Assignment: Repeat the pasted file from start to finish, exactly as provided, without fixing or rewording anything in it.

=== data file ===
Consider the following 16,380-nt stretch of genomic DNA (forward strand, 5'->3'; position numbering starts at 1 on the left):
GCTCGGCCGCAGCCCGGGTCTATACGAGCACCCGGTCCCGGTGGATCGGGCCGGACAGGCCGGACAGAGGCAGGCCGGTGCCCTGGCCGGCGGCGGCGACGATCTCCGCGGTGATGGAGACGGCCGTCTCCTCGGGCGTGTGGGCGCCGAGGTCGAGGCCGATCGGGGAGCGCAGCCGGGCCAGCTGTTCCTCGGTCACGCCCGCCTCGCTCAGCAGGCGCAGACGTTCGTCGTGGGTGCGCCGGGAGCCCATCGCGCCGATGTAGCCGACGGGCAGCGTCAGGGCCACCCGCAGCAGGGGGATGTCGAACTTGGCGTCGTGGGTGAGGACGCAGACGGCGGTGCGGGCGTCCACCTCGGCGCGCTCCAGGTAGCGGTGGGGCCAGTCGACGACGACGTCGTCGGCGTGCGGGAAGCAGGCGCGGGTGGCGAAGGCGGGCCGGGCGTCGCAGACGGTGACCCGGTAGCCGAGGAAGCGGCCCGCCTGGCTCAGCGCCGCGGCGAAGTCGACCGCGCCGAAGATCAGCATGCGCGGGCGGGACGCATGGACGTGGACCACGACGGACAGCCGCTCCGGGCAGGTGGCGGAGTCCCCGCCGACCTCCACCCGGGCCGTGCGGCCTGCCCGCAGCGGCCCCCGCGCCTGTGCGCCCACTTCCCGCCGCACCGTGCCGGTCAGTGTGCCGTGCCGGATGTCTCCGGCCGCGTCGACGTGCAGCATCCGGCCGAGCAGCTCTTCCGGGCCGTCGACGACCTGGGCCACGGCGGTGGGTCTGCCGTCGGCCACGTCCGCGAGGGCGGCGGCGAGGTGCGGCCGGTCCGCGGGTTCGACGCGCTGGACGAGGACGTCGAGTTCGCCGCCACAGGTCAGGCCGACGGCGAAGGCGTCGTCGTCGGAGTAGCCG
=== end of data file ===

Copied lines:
Consider the following 16,380-nt stretch of genomic DNA (forward strand, 5'->3'; position numbering starts at 1 on the left):
GCTCGGCCGCAGCCCGGGTCTATACGAGCACCCGGTCCCGGTGGATCGGGCCGGACAGGCCGGACAGAGGCAGGCCGGTGCCCTGGCCGGCGGCGGCGACGATCTCCGCGGTGATGGAGACGGCCGTCTCCTCGGGCGTGTGGGCGCCGAGGTCGAGGCCGATCGGGGAGCGCAGCCGGGCCAGCTGTTCCTCGGTCACGCCCGCCTCGCTCAGCAGGCGCAGACGTTCGTCGTGGGTGCGCCGGGAGCCCATCGCGCCGATGTAGCCGACGGGCAGCGTCAGGGCCACCCGCAGCAGGGGGATGTCGAACTTGGCGTCGTGGGTGAGGACGCAGACGGCGGTGCGGGCGTCCACCTCGGCGCGCTCCAGGTAGCGGTGGGGCCAGTCGACGACGACGTCGTCGGCGTGCGGGAAGCAGGCGCGGGTGGCGAAGGCGGGCCGGGCGTCGCAGACGGTGACCCGGTAGCCGAGGAAGCGGCCCGCCTGGCTCAGCGCCGCGGCGAAGTCGACCGCGCCGAAGATCAGCATGCGCGGGCGGGACGCATGGACGTGGACCACGACGGACAGCCGCTCCGGGCAGGTGGCGGAGTCCCCGCCGACCTCCACCCGGGCCGTGCGGCCTGCCCGCAGCGGCCCCCGCGCCTGTGCGCCCACTTCCCGCCGCACCGTGCCGGTCAGTGTGCCGTGCCGGATGTCTCCGGCCGCGTCGACGTGCAGCATCCGGCCGAGCAGCTCTTCCGGGCCGTCGACGACCTGGGCCACGGCGGTGGGTCTGCCGTCGGCCACGTCCGCGAGGGCGGCGGCGAGGTGCGGCCGGTCCGCGGGTTCGACGCGCTGGACGAGGACGTCGAGTTCGCCGCCACAGGTCAGGCCGACGGCGAAGGCGTCGTCGTCGGAGTAGCCG